Isaiah 36

Isaiah 36 begins a four chapter detour from what Isaiah has been writing about and takes us into a history lesson that describe the Lord’s work against the Assyrian threat in chapters 36-37, and then in Isaiah 38 and 39 describe the response to the Babylonian threat.  He tells us the story of what the attackers were doing and thinking and also the concern of the Israelites under their godly king Hezekiah.  “In the fourteenth year of King Hezekiah, Sennacherib king of Assyria came up against all the fortified cities of Judah and took them”.

The Assyrian army has conquered the both Syria and northern kingdom of Israel, and has devastated the countryside and the fortified cities of Judah. All that remains is Jerusalem, and if the Assyrians conquer that stronghold, then Judah is destroyed as a nation just as Syria and Israel were. These were the desperate times of King Hezekiah! The Assyrians have moved their army outside the city of Jerusalem, and they call for a meeting with Hezekiah.  “the king of Assyria sent the Rabshakeh from Lachish to King Hezekiah at Jerusalem, with a great army”.

Hezekiah send out three of his key leaders – Eliakim, Shebna, and Joah.  The Rebshakeh (which describes a position – the field commander of the Assyrian Army) asks them pointed questions: “On what do you rest this trust of yours? Do you think that mere words are strategy and power for war? In whom do you now trust, that you have rebelled against me”?  Hezekiah hasn’t surrendered and the enemy can’t understand what they were trusting to protect them from the obvious coming fall.  His plan was to demoralize and make them give up.  Egypt had been an earlier ally, but they were no longer a power.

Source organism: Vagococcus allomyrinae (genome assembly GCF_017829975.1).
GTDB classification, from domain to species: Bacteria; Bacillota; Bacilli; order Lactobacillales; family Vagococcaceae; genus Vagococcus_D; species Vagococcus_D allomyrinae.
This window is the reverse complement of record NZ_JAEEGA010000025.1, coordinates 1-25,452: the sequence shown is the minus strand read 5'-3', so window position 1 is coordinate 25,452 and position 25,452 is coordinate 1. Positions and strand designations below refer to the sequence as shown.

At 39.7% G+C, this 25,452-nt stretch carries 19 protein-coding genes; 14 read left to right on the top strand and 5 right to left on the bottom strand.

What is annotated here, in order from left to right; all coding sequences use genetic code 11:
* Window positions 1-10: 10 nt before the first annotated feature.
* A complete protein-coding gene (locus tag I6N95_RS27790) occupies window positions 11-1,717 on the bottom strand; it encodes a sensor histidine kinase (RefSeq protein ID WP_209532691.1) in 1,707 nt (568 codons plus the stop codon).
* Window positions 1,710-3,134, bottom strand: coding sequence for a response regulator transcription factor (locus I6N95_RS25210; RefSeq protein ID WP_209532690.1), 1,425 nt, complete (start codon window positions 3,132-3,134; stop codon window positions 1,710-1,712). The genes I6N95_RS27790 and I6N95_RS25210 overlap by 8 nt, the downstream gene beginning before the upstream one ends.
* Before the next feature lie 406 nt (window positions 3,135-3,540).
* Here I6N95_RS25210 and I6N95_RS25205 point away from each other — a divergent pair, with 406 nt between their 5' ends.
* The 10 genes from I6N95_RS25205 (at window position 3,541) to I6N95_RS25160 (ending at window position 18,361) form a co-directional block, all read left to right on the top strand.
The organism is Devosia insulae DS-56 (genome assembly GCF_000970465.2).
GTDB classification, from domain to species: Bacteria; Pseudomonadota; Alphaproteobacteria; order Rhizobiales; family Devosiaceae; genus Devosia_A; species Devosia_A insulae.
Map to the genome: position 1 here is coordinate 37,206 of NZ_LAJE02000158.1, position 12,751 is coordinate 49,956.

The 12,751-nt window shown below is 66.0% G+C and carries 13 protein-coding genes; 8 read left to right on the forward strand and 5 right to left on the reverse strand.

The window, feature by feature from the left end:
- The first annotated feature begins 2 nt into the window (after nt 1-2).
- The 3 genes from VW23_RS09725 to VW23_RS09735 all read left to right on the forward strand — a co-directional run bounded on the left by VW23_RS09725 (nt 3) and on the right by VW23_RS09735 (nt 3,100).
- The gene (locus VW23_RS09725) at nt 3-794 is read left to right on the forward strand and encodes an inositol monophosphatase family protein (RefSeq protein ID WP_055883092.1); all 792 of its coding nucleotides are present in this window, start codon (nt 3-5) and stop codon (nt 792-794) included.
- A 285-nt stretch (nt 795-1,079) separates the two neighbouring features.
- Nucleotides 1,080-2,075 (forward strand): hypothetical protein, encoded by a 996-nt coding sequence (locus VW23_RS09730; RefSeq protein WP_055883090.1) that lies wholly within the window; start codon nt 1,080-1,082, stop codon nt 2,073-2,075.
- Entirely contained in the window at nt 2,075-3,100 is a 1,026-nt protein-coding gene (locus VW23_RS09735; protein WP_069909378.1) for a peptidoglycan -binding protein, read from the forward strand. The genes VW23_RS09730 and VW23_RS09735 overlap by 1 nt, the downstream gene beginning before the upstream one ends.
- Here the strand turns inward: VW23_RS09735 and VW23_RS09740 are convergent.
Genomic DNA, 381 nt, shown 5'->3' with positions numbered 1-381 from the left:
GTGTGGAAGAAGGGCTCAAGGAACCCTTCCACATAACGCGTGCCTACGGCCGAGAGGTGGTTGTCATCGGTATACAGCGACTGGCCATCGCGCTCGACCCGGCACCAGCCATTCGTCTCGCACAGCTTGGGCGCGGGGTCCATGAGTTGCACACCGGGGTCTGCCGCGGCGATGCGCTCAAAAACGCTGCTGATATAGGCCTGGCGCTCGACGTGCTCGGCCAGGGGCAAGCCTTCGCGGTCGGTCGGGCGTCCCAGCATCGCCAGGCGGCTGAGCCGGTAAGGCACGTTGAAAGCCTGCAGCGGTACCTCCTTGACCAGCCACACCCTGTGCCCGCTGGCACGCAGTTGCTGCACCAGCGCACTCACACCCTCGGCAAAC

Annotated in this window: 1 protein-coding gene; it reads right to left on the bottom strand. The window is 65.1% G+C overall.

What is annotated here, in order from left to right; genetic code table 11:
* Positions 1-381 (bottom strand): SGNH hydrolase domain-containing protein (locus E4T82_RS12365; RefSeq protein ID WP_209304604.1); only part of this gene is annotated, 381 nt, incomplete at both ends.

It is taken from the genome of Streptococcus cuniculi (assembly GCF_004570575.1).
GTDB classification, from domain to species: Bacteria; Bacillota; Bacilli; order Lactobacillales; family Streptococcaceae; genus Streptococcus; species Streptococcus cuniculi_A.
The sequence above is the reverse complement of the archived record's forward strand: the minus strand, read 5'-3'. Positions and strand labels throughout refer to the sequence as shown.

The Assyrian field commander heckles the people of Jerusalem shouting out “Do not let Hezekiah deceive you, for he will not be able to deliver you. Do not let Hezekiah make you trust in the Lord by saying, “The Lord will surely deliver us. This city will not be given into the hand of the king of Assyria”.  That’s certainly what it looked like on the surface, but then again, he does not know the God of Israel and Judah. The three leaders from Jerusalem “were silent and answered him not a word, for the king’s command was, Do not answer him”.  Hezekiah knew what the tactics would be and had prepared his team well.  They return to him with the message from the enemy – bleak as it was.


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